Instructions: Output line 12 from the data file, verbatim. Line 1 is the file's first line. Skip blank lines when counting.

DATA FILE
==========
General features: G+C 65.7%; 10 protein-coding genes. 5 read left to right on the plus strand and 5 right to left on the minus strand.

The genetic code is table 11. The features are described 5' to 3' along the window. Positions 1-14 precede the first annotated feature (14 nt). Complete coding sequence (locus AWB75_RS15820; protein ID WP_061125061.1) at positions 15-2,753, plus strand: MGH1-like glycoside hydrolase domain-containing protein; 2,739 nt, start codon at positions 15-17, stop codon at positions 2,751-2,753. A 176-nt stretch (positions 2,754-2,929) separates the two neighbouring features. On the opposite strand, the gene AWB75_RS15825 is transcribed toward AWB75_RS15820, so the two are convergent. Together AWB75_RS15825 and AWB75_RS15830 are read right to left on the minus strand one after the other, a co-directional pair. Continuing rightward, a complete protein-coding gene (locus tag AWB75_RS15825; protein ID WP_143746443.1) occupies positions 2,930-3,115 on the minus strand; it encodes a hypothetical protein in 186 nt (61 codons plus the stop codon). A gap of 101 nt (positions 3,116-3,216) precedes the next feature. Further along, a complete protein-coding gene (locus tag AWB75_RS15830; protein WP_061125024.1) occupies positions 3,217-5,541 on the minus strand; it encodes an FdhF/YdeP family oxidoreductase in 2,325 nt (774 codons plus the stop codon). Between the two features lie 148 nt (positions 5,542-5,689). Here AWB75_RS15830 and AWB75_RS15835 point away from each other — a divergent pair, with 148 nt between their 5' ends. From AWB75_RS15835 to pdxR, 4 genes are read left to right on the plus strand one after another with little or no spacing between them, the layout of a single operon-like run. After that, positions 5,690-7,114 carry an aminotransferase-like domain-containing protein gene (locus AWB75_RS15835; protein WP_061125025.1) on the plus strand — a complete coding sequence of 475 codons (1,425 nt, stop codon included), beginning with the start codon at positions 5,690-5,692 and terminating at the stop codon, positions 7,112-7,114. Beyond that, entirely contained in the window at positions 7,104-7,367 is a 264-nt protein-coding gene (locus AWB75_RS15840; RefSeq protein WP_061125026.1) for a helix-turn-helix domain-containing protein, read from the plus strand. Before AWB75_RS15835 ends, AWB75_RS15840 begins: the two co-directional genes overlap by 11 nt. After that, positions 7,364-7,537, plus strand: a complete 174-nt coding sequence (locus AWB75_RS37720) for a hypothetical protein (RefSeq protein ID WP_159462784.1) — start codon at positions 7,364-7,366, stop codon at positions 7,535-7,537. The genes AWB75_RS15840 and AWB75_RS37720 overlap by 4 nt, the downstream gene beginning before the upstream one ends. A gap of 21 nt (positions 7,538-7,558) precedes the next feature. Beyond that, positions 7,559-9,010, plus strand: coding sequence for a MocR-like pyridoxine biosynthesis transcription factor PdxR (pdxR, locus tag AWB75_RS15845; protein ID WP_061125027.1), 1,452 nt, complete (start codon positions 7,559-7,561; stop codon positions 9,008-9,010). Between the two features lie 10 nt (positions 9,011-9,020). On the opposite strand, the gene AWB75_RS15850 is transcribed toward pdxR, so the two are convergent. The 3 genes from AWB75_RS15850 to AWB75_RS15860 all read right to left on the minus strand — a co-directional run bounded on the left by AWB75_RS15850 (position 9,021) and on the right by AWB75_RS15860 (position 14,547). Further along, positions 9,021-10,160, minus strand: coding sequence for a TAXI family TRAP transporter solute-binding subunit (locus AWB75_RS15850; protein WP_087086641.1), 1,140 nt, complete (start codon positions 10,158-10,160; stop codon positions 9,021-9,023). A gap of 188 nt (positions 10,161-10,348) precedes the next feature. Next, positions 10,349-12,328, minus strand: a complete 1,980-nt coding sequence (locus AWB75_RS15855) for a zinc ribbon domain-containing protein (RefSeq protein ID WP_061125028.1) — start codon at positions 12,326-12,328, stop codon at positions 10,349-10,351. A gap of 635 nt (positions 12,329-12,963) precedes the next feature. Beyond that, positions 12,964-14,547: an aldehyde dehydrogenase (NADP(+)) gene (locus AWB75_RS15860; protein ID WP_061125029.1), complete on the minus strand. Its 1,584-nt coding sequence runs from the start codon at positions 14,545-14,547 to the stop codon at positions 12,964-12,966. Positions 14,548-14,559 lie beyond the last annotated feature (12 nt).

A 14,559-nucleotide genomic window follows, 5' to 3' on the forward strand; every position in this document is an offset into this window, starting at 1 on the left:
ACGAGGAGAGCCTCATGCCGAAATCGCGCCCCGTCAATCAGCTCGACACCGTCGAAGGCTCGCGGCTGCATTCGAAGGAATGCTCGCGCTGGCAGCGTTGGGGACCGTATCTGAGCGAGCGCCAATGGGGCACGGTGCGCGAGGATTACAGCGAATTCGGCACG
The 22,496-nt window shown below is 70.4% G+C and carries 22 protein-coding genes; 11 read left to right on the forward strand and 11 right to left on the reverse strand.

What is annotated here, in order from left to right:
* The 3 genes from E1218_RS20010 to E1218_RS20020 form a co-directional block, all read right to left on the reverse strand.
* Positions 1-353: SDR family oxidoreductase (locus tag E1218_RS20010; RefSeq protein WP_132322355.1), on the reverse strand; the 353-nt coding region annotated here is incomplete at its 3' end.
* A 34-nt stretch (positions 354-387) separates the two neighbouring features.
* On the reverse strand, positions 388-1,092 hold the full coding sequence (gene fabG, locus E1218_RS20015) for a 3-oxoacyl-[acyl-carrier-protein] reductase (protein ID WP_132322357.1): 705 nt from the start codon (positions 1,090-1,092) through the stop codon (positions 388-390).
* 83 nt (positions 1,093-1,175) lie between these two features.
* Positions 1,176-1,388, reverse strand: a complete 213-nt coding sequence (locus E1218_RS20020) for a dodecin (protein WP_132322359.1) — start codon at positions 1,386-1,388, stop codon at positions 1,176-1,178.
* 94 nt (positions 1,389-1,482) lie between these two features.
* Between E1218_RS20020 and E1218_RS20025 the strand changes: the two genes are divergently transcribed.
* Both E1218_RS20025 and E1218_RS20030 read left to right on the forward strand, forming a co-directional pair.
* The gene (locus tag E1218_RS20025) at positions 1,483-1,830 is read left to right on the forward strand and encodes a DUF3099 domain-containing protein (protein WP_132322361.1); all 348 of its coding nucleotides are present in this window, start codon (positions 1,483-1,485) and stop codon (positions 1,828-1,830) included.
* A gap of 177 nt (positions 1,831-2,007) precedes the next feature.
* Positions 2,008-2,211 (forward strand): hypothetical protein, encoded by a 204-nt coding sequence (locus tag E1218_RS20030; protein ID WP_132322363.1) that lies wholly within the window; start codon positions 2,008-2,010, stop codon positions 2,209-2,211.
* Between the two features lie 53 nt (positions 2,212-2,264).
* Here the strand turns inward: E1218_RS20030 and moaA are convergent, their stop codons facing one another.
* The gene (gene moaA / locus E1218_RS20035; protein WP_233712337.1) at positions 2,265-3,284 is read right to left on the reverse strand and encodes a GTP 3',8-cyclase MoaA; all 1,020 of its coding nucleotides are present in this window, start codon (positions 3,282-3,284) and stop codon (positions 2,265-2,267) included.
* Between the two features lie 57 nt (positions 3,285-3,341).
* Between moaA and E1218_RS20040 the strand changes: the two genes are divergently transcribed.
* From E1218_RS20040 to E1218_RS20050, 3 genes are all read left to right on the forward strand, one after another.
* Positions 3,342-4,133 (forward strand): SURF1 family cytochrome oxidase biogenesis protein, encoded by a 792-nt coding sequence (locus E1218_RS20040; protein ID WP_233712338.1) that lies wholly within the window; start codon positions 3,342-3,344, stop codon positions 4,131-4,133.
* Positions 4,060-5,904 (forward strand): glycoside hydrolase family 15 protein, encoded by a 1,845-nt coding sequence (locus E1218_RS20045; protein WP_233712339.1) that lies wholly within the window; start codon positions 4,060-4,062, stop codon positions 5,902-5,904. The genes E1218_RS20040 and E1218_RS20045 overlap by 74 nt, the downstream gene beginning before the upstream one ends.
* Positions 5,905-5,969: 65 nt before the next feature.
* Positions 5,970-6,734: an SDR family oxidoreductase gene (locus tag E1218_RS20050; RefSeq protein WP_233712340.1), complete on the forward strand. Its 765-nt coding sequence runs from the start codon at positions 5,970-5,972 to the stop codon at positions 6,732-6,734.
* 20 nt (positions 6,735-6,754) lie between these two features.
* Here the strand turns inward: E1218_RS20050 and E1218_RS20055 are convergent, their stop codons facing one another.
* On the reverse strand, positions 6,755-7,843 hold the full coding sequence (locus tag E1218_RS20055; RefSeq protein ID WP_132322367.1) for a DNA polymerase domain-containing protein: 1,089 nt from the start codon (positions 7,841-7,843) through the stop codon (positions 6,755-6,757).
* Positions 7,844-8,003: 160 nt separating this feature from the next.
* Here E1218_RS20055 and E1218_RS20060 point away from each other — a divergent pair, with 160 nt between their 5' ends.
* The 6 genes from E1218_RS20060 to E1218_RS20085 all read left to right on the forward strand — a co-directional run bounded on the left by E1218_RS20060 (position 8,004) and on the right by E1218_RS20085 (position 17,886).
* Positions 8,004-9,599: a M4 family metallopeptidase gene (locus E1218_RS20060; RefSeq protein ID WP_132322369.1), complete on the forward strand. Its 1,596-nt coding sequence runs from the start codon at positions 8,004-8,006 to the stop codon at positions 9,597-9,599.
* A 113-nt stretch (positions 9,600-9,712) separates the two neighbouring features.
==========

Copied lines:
* Positions 1,176-1,388, reverse strand: a complete 213-nt coding sequence (locus E1218_RS20020) for a dodecin (protein WP_132322359.1) — start codon at positions 1,386-1,388, stop codon at positions 1,176-1,178.